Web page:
Abstract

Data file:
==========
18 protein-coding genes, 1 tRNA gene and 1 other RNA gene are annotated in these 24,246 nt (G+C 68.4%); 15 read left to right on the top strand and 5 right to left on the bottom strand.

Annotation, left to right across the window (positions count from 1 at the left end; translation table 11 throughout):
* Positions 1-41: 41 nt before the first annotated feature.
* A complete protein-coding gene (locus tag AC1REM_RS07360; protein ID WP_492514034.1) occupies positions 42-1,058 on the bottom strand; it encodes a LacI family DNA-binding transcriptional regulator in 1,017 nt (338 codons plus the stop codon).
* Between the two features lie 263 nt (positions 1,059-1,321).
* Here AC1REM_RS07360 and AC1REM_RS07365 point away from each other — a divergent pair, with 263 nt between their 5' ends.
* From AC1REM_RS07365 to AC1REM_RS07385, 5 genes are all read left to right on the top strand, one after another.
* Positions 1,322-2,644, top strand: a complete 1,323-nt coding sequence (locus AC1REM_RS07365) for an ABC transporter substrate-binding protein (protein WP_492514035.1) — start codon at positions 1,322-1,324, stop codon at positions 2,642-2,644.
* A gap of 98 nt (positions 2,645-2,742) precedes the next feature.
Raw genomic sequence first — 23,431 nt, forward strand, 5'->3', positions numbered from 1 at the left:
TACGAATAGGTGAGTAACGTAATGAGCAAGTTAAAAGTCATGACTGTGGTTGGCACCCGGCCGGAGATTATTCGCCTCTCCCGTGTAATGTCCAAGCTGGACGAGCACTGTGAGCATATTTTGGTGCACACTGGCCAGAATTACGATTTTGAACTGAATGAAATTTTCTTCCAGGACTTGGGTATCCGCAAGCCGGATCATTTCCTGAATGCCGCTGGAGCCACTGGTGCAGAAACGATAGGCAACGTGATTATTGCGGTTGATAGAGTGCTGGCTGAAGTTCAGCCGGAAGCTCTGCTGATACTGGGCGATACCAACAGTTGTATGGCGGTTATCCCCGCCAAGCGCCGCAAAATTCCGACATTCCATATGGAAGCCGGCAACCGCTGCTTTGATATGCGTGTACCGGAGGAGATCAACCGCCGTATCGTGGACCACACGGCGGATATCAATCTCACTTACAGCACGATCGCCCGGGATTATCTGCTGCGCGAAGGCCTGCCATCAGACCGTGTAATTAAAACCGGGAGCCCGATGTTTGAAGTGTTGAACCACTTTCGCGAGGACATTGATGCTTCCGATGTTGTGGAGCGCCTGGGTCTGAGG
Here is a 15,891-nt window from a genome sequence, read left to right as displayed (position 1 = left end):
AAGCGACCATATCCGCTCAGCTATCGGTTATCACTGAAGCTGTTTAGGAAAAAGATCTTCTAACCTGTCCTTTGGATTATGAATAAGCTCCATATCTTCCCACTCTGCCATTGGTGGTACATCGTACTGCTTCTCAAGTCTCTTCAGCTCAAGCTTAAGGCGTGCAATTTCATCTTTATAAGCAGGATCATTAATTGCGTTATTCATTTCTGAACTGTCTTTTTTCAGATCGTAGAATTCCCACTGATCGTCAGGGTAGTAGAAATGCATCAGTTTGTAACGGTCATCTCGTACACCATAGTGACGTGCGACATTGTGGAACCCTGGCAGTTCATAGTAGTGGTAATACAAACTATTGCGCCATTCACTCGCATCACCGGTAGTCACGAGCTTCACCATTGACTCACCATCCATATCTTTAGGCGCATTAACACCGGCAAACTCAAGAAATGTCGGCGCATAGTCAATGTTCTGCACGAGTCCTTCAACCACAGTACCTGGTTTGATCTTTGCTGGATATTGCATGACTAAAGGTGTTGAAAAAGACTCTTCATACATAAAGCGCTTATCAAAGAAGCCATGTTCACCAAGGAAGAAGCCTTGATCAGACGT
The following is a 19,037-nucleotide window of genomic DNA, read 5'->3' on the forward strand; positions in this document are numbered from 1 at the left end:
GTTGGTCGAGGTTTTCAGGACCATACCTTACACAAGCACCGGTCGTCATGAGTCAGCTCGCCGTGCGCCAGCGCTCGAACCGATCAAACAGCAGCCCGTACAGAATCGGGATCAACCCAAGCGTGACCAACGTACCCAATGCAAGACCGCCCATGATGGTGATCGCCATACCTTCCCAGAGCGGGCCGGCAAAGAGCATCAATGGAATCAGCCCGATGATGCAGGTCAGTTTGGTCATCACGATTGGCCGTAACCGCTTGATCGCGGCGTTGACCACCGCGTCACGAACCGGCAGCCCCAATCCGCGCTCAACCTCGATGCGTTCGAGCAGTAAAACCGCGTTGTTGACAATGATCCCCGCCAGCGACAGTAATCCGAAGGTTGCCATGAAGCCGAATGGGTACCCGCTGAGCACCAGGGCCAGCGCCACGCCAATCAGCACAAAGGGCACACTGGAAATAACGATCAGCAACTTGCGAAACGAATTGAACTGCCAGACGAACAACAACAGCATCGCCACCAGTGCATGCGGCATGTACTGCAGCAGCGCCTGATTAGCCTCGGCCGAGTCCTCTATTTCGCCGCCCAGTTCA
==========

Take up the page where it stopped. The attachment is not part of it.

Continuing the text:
Compliance of concrete – bentonite barriers is a key issue in the performance assessment of long-term underground storage of radioactive waste. The reaction of synthetic alkaline solutions (K–Na–OH and Ca–(OH)2) interacting by diffusion with a Mg-saturated compacted FEBEX-bentonite column of 2.1 cm thickness was investigated through closed-system experiments at 60 °C over 6 and 12 months. The first few millimeteres near the surface were grated to resolve mineralogical changes at sub-mm resolution determined by XRD, SEM, BET and the analysis of exchangeable cations. Alkaline cations diffused beyond the mineralogical alteration zone (2–2.5 mm), and were exchanged by Mg2+ in the interlayer region of montmorillonite, but no K-silicates were formed. The presence of minor zeolites in the alteration assemblage was only detected by XRD on samples treated with ethylene-glycol. A cemented rim mixed with poorly ordered clay materials, mainly brucite, a chlorite-like phase and Mg-smectite was found at the interface. Montmorillonite was partially dissolved and a part of it remained shielded by the newly-formed cementation crusts. Cation diffusion through the interlayer of montmorillonite is inferred to be the dominant transport pathway in compacted bentonite equilibrated with external high pH solutions. The high pH front diffused at a much slower rate due to buffering of mineral reactions.

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